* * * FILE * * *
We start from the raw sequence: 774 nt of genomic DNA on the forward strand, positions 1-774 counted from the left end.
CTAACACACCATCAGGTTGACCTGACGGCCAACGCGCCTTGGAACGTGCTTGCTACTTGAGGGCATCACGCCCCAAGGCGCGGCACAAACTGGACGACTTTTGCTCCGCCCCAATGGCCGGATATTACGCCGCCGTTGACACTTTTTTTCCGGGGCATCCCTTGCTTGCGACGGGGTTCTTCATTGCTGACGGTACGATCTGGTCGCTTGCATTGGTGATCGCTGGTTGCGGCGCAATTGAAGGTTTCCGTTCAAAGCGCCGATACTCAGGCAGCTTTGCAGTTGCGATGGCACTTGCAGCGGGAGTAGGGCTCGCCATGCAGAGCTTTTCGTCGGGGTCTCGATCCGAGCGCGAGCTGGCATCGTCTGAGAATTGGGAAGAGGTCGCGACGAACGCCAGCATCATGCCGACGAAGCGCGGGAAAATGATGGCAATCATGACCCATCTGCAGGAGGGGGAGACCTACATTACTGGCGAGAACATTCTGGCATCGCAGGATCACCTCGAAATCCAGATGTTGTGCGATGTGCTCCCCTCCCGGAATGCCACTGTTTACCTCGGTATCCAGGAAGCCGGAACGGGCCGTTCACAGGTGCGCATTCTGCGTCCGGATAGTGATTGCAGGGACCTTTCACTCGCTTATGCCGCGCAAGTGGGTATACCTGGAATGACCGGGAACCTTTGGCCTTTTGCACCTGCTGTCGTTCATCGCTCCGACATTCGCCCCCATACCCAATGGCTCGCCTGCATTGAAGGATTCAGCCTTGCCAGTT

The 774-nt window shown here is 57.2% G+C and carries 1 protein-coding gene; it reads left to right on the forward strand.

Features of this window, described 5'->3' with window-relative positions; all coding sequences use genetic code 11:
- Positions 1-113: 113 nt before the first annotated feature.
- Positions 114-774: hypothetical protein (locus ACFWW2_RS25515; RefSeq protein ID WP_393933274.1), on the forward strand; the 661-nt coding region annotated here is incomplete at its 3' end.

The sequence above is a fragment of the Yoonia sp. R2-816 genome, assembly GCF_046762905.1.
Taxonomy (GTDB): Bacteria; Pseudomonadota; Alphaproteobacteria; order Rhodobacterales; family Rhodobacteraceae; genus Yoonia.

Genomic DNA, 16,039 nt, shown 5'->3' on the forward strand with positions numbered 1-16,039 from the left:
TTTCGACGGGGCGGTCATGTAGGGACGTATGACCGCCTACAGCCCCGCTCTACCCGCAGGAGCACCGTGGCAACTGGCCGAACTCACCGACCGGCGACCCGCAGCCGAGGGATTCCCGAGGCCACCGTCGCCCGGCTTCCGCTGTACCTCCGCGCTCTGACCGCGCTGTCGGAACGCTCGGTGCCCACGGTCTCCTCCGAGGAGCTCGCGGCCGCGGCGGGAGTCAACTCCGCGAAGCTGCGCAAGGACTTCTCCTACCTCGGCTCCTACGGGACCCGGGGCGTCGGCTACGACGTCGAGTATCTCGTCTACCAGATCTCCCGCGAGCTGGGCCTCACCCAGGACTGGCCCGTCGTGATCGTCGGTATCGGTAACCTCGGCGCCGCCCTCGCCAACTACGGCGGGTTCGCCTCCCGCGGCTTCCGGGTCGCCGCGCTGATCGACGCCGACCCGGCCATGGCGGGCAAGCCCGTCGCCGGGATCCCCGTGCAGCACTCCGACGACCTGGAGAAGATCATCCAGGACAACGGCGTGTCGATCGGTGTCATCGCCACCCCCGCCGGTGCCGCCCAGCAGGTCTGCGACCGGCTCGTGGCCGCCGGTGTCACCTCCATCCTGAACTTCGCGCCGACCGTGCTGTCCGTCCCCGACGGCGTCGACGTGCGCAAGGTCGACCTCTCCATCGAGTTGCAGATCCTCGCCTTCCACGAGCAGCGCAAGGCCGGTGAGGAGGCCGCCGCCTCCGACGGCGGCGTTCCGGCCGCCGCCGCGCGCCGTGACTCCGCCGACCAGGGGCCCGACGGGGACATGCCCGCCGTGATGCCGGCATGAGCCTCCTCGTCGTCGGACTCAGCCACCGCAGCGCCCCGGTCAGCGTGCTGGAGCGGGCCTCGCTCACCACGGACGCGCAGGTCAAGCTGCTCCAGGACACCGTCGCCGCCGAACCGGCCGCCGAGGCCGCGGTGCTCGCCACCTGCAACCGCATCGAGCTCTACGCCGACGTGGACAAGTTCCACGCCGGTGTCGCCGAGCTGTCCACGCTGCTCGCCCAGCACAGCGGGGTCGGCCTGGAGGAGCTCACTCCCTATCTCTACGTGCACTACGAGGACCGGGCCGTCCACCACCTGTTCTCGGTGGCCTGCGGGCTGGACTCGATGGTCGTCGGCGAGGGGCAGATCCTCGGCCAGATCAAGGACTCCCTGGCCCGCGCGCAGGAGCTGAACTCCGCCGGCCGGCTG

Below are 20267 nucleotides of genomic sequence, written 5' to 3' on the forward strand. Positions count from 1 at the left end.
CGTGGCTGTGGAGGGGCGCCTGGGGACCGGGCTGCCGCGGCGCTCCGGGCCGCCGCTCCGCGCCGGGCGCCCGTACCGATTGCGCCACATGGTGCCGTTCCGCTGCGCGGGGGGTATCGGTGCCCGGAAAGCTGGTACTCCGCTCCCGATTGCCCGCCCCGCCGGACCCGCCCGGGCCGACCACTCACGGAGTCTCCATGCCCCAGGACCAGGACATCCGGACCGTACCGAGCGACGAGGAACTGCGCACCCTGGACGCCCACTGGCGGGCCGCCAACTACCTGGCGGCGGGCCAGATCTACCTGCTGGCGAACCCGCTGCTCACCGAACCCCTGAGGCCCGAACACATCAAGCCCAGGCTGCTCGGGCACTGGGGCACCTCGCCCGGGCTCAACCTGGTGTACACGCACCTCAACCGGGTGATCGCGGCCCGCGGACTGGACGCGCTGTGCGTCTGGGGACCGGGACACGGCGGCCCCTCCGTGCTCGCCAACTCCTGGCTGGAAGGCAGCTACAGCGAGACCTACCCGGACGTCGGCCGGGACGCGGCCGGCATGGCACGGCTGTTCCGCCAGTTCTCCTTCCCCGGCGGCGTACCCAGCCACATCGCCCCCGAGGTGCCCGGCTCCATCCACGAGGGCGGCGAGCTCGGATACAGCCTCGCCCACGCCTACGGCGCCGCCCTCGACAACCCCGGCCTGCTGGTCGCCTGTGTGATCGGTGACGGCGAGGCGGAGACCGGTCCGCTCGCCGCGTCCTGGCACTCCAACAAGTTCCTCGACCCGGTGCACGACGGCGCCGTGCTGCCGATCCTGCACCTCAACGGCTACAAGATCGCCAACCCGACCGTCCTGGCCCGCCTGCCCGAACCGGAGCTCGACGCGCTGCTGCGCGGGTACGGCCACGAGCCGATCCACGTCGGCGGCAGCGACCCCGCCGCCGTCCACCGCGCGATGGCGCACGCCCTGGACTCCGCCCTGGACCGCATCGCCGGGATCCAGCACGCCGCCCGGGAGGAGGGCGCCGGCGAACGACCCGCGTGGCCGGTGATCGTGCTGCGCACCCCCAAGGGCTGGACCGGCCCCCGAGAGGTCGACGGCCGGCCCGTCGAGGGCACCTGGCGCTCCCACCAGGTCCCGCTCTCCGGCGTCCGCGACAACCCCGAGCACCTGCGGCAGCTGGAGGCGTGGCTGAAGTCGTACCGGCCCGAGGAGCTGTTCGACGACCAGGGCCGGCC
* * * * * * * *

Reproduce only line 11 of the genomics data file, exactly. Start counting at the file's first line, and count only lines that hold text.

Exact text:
Below are 20267 nucleotides of genomic sequence, written 5' to 3' on the forward strand. Positions count from 1 at the left end.